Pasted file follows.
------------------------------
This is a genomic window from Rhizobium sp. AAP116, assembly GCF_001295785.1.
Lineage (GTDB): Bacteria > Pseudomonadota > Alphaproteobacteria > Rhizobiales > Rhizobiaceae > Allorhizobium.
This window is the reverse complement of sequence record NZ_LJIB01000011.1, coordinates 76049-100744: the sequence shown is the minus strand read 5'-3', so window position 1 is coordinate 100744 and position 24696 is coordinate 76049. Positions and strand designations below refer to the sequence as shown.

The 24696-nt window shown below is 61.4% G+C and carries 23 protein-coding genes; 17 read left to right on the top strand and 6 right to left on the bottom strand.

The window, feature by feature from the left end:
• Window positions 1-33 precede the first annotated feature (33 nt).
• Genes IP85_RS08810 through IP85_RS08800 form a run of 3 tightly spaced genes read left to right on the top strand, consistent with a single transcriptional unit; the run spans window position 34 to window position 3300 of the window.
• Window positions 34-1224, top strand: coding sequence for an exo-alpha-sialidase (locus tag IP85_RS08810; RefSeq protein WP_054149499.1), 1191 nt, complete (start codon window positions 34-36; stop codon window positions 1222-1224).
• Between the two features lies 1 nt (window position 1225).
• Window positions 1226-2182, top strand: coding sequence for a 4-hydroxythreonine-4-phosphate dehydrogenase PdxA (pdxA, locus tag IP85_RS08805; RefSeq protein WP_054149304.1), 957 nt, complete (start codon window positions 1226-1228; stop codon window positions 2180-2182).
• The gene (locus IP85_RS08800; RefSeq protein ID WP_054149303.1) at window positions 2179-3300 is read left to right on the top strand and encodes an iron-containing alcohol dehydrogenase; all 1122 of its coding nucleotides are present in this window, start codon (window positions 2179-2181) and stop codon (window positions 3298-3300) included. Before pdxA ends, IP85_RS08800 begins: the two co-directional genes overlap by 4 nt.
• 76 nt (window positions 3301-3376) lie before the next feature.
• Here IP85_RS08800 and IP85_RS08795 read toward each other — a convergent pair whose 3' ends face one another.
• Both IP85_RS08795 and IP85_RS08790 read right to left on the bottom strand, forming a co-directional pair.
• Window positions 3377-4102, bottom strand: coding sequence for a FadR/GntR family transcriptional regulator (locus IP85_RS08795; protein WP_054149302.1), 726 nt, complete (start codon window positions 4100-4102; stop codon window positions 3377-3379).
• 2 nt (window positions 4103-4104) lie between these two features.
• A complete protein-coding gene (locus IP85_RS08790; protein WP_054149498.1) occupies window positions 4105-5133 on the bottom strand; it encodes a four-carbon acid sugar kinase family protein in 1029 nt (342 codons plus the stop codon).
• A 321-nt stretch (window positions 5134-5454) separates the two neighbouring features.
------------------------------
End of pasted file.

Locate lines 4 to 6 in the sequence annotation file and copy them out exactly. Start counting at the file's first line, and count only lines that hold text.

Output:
The 24696-nt window shown below is 61.4% G+C and carries 23 protein-coding genes; 17 read left to right on the top strand and 6 right to left on the bottom strand.

The window, feature by feature from the left end:
• Window positions 1-33 precede the first annotated feature (33 nt).